ATLANTA—The 40th Annual Mayor’s Masked Ball, hosted by Mayor Andre Dickens, doubled the previous record set with nearly $4 million for the United Negro College Fund, with additional contributions continuing to add to the total, organizers announced today (Dec. 19).
The event was held on Saturday, Dec. 16, at the Atlanta Marriott Marquis Hotel.
Established by former Mayor Andrew Young and Mrs. Billye Aaron, the Masked Ball has provided dream-building scholarships to deserving students and critical support to Historically Black Colleges and Universities (HBCUs) for decades.
“Atlanta is proudly home to four of the 37 UNCF member institutions and last year, around 300 Atlanta students received UNCF scholarships,” said Mayor Dickens. “It is undeniable that the UNCF changes lives. That is part of what we set out to do when we made 2023 our Year of the Youth. The Mayor’s Masked Ball is so much more than a great dinner and great music—it is a chance for us to make a difference in a student’s life. Thank you to all of our sponsors for their support of this worthy cause.”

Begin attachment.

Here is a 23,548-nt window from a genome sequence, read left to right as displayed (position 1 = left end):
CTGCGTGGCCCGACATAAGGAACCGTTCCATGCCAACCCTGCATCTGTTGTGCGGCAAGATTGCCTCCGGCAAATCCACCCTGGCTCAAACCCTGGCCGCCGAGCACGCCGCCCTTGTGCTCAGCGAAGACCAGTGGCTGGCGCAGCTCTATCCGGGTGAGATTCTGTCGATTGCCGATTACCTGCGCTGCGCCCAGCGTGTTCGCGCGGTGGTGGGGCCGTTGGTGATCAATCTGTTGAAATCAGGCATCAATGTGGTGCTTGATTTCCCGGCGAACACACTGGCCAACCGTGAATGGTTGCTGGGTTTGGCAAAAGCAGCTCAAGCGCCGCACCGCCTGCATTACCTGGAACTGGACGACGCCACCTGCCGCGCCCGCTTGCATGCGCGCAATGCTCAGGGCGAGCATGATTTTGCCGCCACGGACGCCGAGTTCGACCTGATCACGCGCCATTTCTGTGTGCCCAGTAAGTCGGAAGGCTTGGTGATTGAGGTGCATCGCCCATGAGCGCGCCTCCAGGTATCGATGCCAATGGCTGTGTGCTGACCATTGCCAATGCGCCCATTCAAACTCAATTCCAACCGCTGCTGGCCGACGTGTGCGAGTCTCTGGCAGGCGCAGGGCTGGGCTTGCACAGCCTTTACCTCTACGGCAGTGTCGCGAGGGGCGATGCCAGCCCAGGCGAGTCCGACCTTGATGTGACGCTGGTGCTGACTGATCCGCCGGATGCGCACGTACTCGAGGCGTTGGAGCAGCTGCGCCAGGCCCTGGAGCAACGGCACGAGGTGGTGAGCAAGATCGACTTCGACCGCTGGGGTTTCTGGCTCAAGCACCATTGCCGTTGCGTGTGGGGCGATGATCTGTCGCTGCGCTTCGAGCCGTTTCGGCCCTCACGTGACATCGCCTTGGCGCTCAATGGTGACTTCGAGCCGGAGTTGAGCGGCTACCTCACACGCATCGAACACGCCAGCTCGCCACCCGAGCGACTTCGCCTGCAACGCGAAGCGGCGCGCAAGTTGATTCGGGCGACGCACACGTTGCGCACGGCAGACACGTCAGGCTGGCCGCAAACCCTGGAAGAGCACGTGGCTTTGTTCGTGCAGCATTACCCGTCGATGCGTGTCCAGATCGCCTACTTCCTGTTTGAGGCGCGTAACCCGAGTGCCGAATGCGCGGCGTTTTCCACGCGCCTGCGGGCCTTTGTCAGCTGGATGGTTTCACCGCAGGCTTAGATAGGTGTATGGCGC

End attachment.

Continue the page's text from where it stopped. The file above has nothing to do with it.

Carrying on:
For the 2022-2023 cycle, UNCF award 381 scholarships to 295 Atlanta students.
“The 40th annual Mayor’s Masked Ball was unprecedented as the largest fundraiser in the history of this amazing event. It was a smashing success thanks to our donors and friends of UNCF. It was a true testament to the power of unity and philanthropy—a night where success took center stage as the community came together to support Black higher education and empower the next generation. The event is a celebration of generosity, compassion and the unwavering commitment to creating a brighter future for all,” said UNCF Assistant Vice President, Justine Boyd.
At a time when college is more important and more expensive than ever, each year UNCF enables nearly 50,000 students to attend its 37 member HBCUs and other colleges and almost 8,000 students to receive degrees by:
Providing operating funds that make it possible for UNCF’s member HBCUs to offer their students quality academic programs in a small-college environment and keep their average tuition approximately 27% lower than comparable institutions.
Awarding more than 12,000 scholarships and internships each year so students from low- and moderate-income families can afford college tuition, books and room and board.
Serving as a national advocate for the importance of HBCUs, minority education and college readiness by representing HBCUs’ and students’ public policy interests in Washington, in cities around the country and in the media.
For more information on Mayor Dickens’ Year of the Youth, visit ATLYearoftheYouth.com.
The Dickens Administration recently published the 2023 Summer Youth Employment Program Report, which can be viewed online here.